Sunday, August 30, 2009

Albany on a Sunday afternoon.

I spent the day today hiking around Albany. And I mean hiking. This town, like many port towns I have seen this summer is built on the side of a hill. I saw a lot of cool things, but I am exhausted and it's only 4:00 pm. The sun goes down around 6:00 pm these days, so I'm going to spend the evening in the hostel eating dinner, knitting, trying to keep warm, and watching Aussie TV.
This is what Albany looks like from the bridge walkway over the highway along the coast. Please note that Australians also shop at IGA.

After I went for a jog and had breakfast this morning, I set on out my adventure at about 10:45 am. My first stop was the boatshed markets. It's a little Sunday market they set up in one of the big, open boat sheds on the shore. There was a lot of fish for sale. There was also a lot of really tasty baking and many other treats from local farmers. There was no wool for sale. I sort of wanted to knit myself a toque, but it doesn't look like that's going to happen because I don't have any appropriate supplies. It should be warming up soon anyway.

After the market, I walked out to a hiking trail that would take me to Middleton Beach. It was a really nice walk, up a few hills, but that's okay. Along the route I saw a lot of historical plaques and a lot of interesting wildlife.

The first thing I came across was the ruins of the pilot station. I'm not exactly sure what it was used for, but these little stations look like places to mount cannons. I stopped and rested in the next one, which wasn't flooded.

This is whale's head rock. A big boulder along the trail. All of the big boulders have names around here.

This is heartleaf poison (Gastrolobium bilobum).

This is a common honeyeater.

This is the ruins of the coastal searchlight emplacement. During WWII they had a light here to watch out for enemy attacks. They also strung a huge net across the entrance of Royal Princess Harbour to catch enemy submarines. I don't know how well that strategy would work and I doubt that they needed to try it anyway.

This is a little reptile creature called a king's skink (Egernia kingii). When I first saw his tail i thought it was a snake. Startled me a little until I realized what it was.

This work of art is called Avenue. It was installed in 1998 when they decided to make some shoreline art. The plaque says that the air and light around this piece is actually more important than the sculpture itself. I don't really get it. I'm also not totally convinced that I didn't take a picture of some sort of water pump pipe and miss the art completely.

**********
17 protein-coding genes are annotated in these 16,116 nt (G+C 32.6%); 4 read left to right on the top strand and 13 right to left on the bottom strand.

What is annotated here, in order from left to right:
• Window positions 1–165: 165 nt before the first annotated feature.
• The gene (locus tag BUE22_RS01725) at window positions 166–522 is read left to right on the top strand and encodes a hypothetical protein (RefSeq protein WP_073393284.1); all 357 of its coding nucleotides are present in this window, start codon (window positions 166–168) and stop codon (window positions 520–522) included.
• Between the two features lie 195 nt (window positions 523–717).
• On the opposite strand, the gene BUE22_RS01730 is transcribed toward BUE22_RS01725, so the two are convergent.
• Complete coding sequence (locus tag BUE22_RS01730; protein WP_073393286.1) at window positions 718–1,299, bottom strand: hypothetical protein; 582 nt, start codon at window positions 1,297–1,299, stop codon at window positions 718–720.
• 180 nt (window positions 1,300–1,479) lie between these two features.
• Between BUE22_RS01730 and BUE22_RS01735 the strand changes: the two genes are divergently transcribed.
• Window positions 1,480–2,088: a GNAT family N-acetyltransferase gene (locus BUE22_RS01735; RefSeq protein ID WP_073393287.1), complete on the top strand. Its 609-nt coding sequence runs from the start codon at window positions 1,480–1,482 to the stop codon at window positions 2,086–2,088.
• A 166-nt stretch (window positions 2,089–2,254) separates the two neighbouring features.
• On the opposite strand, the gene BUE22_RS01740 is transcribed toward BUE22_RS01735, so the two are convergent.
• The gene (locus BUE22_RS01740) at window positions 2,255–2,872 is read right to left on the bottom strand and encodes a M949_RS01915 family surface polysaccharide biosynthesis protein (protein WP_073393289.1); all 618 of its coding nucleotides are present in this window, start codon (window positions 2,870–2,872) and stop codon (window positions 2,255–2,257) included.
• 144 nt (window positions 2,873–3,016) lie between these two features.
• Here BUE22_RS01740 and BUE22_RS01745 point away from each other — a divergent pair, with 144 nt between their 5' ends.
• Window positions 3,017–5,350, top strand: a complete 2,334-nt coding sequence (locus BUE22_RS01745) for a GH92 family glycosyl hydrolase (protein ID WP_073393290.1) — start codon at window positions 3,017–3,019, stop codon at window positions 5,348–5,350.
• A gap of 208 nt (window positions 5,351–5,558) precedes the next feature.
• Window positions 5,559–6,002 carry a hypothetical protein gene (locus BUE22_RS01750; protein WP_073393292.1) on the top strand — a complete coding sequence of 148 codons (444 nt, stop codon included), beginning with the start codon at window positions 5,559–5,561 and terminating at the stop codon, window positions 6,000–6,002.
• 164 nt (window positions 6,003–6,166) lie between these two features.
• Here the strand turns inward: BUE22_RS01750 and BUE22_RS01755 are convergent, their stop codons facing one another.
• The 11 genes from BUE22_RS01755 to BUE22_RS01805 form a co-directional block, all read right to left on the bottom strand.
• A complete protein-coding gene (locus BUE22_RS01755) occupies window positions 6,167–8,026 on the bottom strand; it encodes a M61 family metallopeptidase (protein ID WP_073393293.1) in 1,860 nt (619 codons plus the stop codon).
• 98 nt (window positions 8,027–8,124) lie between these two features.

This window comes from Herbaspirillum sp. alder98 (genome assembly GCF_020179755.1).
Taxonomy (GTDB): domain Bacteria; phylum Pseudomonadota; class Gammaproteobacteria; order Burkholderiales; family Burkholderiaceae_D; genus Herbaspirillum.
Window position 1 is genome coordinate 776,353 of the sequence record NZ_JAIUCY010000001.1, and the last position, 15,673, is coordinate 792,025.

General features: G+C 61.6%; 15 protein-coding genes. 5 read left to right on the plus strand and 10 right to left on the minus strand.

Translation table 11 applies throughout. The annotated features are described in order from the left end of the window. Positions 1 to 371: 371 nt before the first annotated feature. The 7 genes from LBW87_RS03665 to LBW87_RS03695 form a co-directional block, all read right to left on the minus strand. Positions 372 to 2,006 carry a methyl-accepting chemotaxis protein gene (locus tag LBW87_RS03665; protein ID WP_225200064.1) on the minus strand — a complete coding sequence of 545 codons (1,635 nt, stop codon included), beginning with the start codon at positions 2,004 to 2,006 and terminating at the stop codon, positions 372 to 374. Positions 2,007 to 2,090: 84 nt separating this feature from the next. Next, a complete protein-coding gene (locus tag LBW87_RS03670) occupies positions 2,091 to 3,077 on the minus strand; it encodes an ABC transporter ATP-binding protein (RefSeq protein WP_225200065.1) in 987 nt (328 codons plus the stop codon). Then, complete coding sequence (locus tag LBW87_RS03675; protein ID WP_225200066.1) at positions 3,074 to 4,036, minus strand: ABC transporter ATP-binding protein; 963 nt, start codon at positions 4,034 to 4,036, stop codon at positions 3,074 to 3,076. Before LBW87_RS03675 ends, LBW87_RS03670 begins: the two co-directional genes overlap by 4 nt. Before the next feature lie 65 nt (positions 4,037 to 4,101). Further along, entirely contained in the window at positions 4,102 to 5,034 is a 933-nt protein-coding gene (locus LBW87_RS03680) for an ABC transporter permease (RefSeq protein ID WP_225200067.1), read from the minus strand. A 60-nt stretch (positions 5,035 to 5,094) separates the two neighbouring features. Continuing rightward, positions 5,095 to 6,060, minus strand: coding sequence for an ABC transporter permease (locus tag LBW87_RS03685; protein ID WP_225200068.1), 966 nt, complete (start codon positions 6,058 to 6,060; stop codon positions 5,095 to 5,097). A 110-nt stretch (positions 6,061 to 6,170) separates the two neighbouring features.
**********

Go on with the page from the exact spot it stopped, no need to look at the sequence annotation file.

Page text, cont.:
This is looking back at the track I had traveled so far. The water going into the right is Ataturk Entry and that's how the ships get into the Royal Princess Bay, where Albany is located.

I'm pretty sure this is the showy dryandra (Dryandra formosa). I will have to check this one because I might have mixed it up with a banksia species.

I still miss having lots of things around a little bit. This one made me wish I had my loom with me. I was really getting into weaving just before I left. Thanks, Albany Weavers.

At the end of the path, I came to Middleton Beach. I walked along the beach for awhile. There were a lot of families out and people picking up things. I think they were collecting shells. I saw a lot of really nice ones, but I didn't take any because I will never get them into New Zealand. Here is a particularly nice scallop shell I found:

Middleton Beach and the Middleton Bay. I have recently found out an exciting detail. Australian authorities consider the waters to the south of Australia to be part of the Southern Ocean. That means I've actually been to 4 of 5 oceans in the world this year!

Parrots fly around here like seagulls back home. I love these guys with their big pink heads. They were eating all of these huge seeds that came out of the coniferous trees on the shore. And french fries people had left behind.

A cool little sitting area on the edge of the beach. I sat up there and had a snack and wrote in my journal for a bit, until I got to cold and decided to head back to town.

On the way back to town I ended up climbing Mt. Adelaide. The Aussies call anything that is more than an anthill a mountain. And, everyone I've talked to has been embarrassed about that. They say, " yeh, Mt. Adelaide is that way, but, of course, it isn't anything like the mountains YOU have". Um, I don't really have any mountains either. It was still quite the hike up the hill. At the top, I found Princess Royal Fortress. I didn't go in because it was expensive, but I did buy a Fanta at their cafe. The Fanta here tastes way better than our Fanta back home. Everything here tastes better than things back home. Why is that? Makes me feel less bad about the price because I know I'll be having a quality product, at least. Why do Canadians settle for so much less, though? I mean, the Fanta here is still made by Coca-Cola. It just seems like Coke knows Aussies won't accept an inferior product.

Okay, end of food rant. You'll probably hear more about that, though. The Cadbury chocolate bar I bought last night is one of the most delicious things I've ever tasted. Here's a pretty little flower I found at the top of Mt. Adelaide before entering the Princess Royal Fort.

Tomorrow I will be heading out to Two People's Bay Nature Reserve to work with a conservation officer named Louise. There are a couple other volunteers living out there already and there is free internet. I'm really excited about that. We'll mainly be working in the area taking Noisy Scrub Bird inventories (they thought it was extinct, but have found it again at the reserve so their are monitoring its population), but they have also told me about a few other trips that will be taking place in September and I am welcome to join.

I'll let you know how this all goes tomorrow, Love Cass

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